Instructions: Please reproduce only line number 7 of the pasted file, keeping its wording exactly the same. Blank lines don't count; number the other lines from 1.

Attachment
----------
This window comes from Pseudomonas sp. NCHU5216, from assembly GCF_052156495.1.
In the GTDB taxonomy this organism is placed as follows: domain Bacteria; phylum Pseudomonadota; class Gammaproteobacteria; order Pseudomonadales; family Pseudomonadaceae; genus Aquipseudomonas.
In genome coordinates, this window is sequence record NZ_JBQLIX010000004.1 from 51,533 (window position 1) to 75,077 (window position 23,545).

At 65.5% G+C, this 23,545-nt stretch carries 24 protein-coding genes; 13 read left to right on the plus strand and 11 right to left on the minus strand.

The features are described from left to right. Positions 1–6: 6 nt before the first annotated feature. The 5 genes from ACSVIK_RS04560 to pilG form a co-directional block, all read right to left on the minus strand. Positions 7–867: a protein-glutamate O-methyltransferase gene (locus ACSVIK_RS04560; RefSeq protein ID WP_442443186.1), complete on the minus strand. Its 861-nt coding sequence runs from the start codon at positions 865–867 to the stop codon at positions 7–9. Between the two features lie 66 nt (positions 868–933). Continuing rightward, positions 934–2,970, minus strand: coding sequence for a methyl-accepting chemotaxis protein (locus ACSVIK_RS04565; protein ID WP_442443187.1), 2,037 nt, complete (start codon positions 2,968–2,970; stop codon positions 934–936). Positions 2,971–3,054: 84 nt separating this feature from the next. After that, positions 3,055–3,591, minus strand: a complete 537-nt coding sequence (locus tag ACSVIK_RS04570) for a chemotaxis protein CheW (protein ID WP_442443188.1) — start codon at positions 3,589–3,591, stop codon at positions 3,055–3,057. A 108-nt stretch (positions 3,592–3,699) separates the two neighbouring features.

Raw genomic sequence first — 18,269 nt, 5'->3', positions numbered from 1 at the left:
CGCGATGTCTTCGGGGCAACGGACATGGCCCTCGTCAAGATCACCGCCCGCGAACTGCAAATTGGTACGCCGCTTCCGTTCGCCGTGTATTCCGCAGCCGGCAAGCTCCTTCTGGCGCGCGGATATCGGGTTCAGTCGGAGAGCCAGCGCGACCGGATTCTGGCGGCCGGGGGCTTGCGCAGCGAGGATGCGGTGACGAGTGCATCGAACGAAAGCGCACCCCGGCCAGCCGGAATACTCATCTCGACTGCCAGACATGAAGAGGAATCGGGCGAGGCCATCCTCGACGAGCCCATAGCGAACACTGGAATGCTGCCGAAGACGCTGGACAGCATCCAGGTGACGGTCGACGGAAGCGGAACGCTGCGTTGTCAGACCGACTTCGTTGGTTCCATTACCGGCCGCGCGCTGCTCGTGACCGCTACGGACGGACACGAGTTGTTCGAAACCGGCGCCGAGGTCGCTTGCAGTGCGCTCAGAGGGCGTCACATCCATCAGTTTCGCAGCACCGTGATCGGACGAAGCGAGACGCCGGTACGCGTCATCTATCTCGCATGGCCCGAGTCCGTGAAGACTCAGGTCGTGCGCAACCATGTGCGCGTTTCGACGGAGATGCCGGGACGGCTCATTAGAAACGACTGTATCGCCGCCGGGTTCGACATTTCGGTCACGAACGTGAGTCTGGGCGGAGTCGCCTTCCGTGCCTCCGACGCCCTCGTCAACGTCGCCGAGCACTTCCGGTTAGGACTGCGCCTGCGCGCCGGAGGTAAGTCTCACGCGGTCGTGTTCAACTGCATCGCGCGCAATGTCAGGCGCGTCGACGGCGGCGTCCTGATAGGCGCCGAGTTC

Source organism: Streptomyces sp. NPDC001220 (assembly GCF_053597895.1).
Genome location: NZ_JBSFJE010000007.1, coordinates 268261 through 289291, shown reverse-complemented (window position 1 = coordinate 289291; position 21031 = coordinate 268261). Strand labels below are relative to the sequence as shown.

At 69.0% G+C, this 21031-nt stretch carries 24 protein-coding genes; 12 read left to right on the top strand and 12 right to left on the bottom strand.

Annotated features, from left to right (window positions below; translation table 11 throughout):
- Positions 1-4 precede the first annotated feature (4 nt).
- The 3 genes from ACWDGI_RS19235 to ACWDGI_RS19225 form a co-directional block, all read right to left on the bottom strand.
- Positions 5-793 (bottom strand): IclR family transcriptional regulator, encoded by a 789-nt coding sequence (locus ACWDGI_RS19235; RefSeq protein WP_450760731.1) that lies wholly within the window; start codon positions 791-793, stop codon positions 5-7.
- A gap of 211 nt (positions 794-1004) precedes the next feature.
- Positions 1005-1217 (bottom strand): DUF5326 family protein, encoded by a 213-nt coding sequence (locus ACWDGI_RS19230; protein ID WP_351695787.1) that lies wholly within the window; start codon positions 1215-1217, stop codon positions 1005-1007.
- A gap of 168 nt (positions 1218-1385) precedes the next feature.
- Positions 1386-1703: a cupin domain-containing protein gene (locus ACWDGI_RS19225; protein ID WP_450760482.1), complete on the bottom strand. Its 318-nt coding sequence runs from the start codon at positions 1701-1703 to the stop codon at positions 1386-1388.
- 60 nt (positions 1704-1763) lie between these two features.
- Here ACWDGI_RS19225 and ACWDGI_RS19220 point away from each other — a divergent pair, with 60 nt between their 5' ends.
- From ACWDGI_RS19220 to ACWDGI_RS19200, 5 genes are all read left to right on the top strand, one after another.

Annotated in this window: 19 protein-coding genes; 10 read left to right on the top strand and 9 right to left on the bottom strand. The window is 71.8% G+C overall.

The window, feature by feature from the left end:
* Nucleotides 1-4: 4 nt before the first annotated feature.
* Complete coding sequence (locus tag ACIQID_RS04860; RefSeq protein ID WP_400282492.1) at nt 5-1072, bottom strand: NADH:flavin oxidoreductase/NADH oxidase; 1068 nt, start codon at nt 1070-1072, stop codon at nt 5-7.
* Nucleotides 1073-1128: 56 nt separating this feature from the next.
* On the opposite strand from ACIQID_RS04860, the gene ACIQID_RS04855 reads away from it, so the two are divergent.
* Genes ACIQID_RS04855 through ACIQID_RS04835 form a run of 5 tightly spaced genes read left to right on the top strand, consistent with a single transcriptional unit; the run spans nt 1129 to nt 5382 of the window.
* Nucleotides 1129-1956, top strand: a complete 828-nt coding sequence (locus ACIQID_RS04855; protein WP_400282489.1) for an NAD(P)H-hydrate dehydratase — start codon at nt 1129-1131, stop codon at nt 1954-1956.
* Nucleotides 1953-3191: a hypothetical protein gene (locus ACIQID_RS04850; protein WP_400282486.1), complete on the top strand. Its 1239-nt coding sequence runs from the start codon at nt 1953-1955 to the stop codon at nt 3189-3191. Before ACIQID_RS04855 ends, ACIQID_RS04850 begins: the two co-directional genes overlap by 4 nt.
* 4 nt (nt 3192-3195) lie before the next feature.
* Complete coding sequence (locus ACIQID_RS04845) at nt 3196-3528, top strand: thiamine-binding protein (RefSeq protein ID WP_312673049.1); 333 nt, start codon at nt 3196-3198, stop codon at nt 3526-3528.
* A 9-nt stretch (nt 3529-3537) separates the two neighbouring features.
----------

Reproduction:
CGCGATGTCTTCGGGGCAACGGACATGGCCCTCGTCAAGATCACCGCCCGCGAACTGCAAATTGGTACGCCGCTTCCGTTCGCCGTGTATTCCGCAGCCGGCAAGCTCCTTCTGGCGCGCGGATATCGGGTTCAGTCGGAGAGCCAGCGCGACCGGATTCTGGCGGCCGGGGGCTTGCGCAGCGAGGATGCGGTGACGAGTGCATCGAACGAAAGCGCACCCCGGCCAGCCGGAATACTCATCTCGACTGCCAGACATGAAGAGGAATCGGGCGAGGCCATCCTCGACGAGCCCATAGCGAACACTGGAATGCTGCCGAAGACGCTGGACAGCATCCAGGTGACGGTCGACGGAAGCGGAACGCTGCGTTGTCAGACCGACTTCGTTGGTTCCATTACCGGCCGCGCGCTGCTCGTGACCGCTACGGACGGACACGAGTTGTTCGAAACCGGCGCCGAGGTCGCTTGCAGTGCGCTCAGAGGGCGTCACATCCATCAGTTTCGCAGCACCGTGATCGGACGAAGCGAGACGCCGGTACGCGTCATCTATCTCGCATGGCCCGAGTCCGTGAAGACTCAGGTCGTGCGCAACCATGTGCGCGTTTCGACGGAGATGCCGGGACGGCTCATTAGAAACGACTGTATCGCCGCCGGGTTCGACATTTCGGTCACGAACGTGAGTCTGGGCGGAGTCGCCTTCCGTGCCTCCGACGCCCTCGTCAACGTCGCCGAGCACTTCCGGTTAGGACTGCGCCTGCGCGCCGGAGGTAAGTCTCACGCGGTCGTGTTCAACTGCATCGCGCGCAATGTCAGGCGCGTCGACGGCGGCGTCCTGATAGGCGCCGAGTTC